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Steve Nash (True) Rookie Cards

With the 15th Overall Pick of the 1st Round in the 1996 NBA Draft, the Phoenix Suns selected Steve Nash from Santa Clara University. Steve Nash has 14 true rookie cards and 9 parallel cards.

The 1996-97 NBA Draft produced many All-Time Greats. Allen Iverson, Kobe Bryant, Ray Allen, just to name a few. We can also add Steve Nash better known as “Nashty” to that list due to his amazing ability to pass the ball.

The Early Years of Steve Nash

Born in Johannesburg, South Africa, and raised in Victoria, Canada Steve Nash grew up playing hockey and soccer but fell in love with basketball at the age of thirteen.

When it came to college he only received one scholarship offer from Santa Clara and he pounced on the chance even though he admittedly never heard of them.

He was grateful for coach Dick Davey who taught him mental toughness, an attribute he admits he needed.

Steve Nash the Player

He is a bona fide point guard that can shoot the rock and is one of those passers that brought the wow factor to all who watched. Five times he led the league in assist and is ranked 3rd for Career Leaders in Assist, trailing only John Stockton and Jason Kidd.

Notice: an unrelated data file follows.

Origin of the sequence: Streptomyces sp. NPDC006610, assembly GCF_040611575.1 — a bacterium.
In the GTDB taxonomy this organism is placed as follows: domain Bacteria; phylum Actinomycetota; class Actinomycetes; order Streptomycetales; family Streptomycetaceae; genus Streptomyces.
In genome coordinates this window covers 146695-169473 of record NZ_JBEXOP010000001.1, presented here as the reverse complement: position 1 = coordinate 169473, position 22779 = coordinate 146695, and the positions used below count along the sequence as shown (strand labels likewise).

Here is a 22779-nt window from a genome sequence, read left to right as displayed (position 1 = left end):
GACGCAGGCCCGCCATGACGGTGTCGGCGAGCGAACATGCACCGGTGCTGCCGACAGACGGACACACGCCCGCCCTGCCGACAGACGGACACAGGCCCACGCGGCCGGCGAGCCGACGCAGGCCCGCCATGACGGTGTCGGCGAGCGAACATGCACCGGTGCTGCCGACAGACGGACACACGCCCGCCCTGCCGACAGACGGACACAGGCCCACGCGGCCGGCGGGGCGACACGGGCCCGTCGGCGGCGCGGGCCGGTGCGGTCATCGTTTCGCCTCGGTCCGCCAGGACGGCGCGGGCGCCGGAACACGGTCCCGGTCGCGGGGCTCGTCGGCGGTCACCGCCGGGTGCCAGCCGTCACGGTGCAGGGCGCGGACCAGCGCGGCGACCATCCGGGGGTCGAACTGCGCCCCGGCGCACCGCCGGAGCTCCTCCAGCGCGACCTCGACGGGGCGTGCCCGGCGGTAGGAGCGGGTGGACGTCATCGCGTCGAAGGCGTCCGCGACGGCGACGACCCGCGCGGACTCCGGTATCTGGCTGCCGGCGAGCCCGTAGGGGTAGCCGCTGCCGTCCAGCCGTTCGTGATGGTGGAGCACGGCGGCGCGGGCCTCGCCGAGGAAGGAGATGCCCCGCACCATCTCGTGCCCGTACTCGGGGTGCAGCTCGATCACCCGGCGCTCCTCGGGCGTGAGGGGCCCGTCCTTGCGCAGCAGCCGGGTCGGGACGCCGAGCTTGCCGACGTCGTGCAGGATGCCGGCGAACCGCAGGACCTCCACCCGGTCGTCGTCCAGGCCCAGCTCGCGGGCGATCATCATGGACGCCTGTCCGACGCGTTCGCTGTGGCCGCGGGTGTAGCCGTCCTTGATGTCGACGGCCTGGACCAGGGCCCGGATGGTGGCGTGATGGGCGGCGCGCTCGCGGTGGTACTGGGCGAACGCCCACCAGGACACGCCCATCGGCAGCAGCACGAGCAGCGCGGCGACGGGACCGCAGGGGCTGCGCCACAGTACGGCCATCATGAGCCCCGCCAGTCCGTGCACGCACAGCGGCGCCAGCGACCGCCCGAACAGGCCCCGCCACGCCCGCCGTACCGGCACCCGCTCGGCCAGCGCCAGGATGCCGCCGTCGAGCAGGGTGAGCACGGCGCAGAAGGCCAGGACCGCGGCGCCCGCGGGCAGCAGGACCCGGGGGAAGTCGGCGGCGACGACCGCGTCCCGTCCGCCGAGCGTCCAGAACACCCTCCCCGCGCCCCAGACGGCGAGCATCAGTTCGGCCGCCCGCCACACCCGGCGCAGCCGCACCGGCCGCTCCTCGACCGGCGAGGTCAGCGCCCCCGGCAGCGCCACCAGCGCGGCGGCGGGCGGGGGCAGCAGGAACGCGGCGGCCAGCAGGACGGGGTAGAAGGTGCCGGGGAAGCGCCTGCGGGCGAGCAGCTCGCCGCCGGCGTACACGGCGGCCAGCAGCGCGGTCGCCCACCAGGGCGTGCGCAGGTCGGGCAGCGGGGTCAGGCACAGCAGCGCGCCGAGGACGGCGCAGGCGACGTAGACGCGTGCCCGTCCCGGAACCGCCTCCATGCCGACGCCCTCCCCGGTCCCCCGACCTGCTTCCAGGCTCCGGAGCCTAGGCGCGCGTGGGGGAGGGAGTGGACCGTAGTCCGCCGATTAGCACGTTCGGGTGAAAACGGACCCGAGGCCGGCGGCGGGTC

Another stat worth mentioning, Steve Nash has the highest free throw percentage at 90.43% respectively. Something else that impressed me came in his enshrinement speech.

With all sincerity his first thank you was given to the fans. “It’s because of the fans that the beautiful sport of basketball has been taken to the global level,” says Nash.

Career Stats & Accomplishments

He played 10 seasons with the Phoenix Suns, 6 seasons with the Mavericks, and 2 seasons with the Lakers.

His career percentage averages are: Points 14.3 | Assist 8.5 | Field Goals 49.0 | Field Goals 3 Pointers 42.8 | Free Throws 90.4

  • 8x All-Star
  • 5x Assist Champion
  • 7x All-NBA
  • 2x MVP
  • 2018 HOF Induction

1996 Bowman’s Best, #R18 (RC)

The inaugural year for Bowman’s Best was a complete success, with a short 125 card checklist and a great rookie class, it proved to be one of the premium products of the year.